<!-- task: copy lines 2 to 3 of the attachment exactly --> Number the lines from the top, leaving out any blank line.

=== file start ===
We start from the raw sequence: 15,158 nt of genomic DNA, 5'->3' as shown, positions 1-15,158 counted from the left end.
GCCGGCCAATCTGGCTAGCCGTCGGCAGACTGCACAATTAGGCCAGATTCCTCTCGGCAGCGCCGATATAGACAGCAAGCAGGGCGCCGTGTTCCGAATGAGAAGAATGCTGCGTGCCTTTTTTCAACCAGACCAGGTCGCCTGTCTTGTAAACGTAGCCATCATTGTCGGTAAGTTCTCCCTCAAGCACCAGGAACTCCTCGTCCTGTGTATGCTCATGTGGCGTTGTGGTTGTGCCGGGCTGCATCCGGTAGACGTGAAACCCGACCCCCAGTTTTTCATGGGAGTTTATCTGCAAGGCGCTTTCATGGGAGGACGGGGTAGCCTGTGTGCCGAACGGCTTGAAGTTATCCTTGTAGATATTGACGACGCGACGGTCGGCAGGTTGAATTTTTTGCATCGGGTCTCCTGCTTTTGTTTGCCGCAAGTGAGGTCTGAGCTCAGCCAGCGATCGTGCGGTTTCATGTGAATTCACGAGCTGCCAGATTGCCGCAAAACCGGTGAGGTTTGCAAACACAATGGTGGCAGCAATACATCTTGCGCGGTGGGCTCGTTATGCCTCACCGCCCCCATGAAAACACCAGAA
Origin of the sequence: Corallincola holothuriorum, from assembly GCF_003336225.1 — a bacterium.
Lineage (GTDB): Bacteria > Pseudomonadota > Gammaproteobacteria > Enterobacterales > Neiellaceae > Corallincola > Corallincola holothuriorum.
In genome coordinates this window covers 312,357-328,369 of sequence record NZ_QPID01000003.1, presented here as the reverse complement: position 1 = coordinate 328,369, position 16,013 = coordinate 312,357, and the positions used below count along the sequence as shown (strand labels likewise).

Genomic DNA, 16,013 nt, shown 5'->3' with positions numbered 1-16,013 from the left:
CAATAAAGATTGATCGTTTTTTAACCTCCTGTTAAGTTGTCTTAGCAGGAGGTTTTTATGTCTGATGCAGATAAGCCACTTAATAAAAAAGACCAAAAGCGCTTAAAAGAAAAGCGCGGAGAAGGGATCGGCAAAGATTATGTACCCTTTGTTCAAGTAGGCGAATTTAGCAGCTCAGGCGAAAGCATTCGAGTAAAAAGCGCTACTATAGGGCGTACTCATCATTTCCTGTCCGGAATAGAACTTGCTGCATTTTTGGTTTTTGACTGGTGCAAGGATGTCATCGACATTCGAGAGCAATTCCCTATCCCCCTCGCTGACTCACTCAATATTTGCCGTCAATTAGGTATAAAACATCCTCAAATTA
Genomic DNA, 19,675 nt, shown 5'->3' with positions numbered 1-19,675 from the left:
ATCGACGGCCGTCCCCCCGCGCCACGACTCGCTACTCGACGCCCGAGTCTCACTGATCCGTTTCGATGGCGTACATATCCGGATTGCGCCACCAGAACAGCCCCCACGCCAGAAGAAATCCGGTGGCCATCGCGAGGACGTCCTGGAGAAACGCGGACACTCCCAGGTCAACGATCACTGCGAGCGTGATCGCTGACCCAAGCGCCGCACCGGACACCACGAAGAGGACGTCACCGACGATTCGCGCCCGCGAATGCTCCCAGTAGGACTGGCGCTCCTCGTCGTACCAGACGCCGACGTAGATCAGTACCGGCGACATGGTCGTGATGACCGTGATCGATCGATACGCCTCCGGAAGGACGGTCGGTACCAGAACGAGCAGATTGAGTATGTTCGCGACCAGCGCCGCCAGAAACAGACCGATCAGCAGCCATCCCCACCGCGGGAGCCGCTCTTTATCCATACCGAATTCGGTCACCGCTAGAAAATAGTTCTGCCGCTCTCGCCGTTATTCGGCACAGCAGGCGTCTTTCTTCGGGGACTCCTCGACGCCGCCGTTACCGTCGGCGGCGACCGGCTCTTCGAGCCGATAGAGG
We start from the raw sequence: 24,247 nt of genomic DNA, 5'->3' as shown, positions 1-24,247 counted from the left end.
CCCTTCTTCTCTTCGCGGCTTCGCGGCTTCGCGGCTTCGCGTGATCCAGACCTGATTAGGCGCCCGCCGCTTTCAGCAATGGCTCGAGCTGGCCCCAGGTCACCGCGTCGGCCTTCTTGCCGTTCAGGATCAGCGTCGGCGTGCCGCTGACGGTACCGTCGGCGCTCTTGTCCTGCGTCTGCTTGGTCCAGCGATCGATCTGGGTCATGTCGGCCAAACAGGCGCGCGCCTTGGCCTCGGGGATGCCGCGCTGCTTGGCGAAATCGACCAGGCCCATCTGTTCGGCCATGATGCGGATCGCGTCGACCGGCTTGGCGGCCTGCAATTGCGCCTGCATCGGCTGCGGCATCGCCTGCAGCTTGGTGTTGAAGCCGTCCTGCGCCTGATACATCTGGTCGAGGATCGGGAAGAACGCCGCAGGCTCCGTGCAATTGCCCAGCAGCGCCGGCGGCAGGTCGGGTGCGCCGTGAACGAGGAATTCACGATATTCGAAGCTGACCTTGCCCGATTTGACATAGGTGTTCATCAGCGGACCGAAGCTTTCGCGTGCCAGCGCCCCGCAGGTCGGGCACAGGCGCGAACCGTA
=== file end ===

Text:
GCCGGCCAATCTGGCTAGCCGTCGGCAGACTGCACAATTAGGCCAGATTCCTCTCGGCAGCGCCGATATAGACAGCAAGCAGGGCGCCGTGTTCCGAATGAGAAGAATGCTGCGTGCCTTTTTTCAACCAGACCAGGTCGCCTGTCTTGTAAACGTAGCCATCATTGTCGGTAAGTTCTCCCTCAAGCACCAGGAACTCCTCGTCCTGTGTATGCTCATGTGGCGTTGTGGTTGTGCCGGGCTGCATCCGGTAGACGTGAAACCCGACCCCCAGTTTTTCATGGGAGTTTATCTGCAAGGCGCTTTCATGGGAGGACGGGGTAGCCTGTGTGCCGAACGGCTTGAAGTTATCCTTGTAGATATTGACGACGCGACGGTCGGCAGGTTGAATTTTTTGCATCGGGTCTCCTGCTTTTGTTTGCCGCAAGTGAGGTCTGAGCTCAGCCAGCGATCGTGCGGTTTCATGTGAATTCACGAGCTGCCAGATTGCCGCAAAACCGGTGAGGTTTGCAAACACAATGGTGGCAGCAATACATCTTGCGCGGTGGGCTCGTTATGCCTCACCGCCCCCATGAAAACACCAGAA
Origin of the sequence: Corallincola holothuriorum, from assembly GCF_003336225.1 — a bacterium.